Dear WMS Member: On this page we will accumulate questions and answers about collecting, collections, and other items of interest to the membership. Please feel free to contribute by emailing: firstname.lastname@example.org.
Dear NON-WMS Visitor: Possibly the best way to get your questions answered is to visit our meetings (you do not need to be a member, but you will miss our wonderful Portolan Jornal). Click HERE for our newsletter.
Most answers are provided by the far more experienced John Docktor, by the way. Most recent topics are at the top of the list.
Question: I have about 7 maps I would like to have evaluated by a professional. They dates on them are in the 1600's. If you can help me, please email me. Thanks for your time.
Answer: Please visit http://www.maphistory.info/ for current and relevant information about all aspects of collecting, valuation, and selling maps. You can also visit this page for some leads: http://www.washmapsociety.org/QuestionsandAnswers.htm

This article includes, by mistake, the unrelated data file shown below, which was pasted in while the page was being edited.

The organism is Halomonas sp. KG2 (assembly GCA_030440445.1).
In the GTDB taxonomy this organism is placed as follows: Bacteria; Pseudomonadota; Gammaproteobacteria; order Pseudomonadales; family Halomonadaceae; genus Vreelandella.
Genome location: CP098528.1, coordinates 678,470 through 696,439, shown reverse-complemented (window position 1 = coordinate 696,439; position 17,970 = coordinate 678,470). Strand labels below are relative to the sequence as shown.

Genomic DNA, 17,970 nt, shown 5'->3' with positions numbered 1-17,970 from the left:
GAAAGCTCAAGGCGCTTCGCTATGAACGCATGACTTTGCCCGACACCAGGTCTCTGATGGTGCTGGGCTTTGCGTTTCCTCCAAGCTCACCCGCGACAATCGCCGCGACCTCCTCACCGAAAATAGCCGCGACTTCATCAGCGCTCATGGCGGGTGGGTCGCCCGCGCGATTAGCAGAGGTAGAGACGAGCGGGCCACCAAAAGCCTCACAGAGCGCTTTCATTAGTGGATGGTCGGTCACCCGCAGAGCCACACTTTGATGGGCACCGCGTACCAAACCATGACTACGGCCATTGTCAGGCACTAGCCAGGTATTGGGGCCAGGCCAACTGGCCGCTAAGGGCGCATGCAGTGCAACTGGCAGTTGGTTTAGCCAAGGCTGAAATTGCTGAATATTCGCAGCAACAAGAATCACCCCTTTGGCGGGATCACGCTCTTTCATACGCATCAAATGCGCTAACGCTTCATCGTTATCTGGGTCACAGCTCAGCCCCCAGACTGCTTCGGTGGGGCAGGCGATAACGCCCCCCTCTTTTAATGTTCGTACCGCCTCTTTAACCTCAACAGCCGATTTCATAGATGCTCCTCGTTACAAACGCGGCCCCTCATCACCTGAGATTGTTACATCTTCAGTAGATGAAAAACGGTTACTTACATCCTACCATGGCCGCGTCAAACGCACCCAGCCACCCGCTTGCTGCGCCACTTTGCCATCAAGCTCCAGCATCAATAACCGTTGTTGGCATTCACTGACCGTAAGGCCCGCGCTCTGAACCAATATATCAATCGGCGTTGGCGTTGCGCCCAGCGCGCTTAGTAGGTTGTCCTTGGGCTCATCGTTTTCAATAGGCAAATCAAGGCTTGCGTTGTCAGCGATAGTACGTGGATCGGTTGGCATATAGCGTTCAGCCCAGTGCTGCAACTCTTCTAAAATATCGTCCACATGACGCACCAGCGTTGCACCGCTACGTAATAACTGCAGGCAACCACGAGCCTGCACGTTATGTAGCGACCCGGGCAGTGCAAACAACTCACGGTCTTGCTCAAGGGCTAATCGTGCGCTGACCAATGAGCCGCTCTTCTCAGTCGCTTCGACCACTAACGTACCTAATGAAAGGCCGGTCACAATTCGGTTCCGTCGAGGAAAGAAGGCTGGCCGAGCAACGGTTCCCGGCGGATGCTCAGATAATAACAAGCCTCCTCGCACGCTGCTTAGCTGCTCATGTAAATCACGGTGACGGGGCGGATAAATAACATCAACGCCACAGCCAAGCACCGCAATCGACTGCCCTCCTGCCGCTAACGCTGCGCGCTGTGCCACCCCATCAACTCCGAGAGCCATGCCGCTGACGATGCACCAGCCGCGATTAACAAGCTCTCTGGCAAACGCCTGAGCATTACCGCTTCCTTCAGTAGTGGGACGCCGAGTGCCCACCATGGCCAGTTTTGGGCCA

Question: I have an old map and believe it’s an original of Jacques le Moyne and/or published by Theodor de Bry, between 1550 and 1620. We know it’s called Floridae Americae Provinciae. I am hoping to find someone who could authenticate the: 1.Who actually completed it, 2.Date created, 3.Paper used, 4.Pigment used 5.Authenticate We are not looking for an appraisal. You may contact me with the info below.
Answer: Your map most likely is a reproduction. One other factor. Prior to the mid-nineteenth century, old rags were used in making of paper. Paper production in the mid-nineteenth century changed to the use of wood pulp. Wood pulp paper is acidic. Over time it turns brown and becomes brittle. It is hard to judge from a photograph, but it is easy to tell by feeling the paper and by looking at transmitted light through the paper if it is made with rags or wood pulp. The paper in the photo you sent me yesterday looks like late 19th century, possibly early 20th century, paper.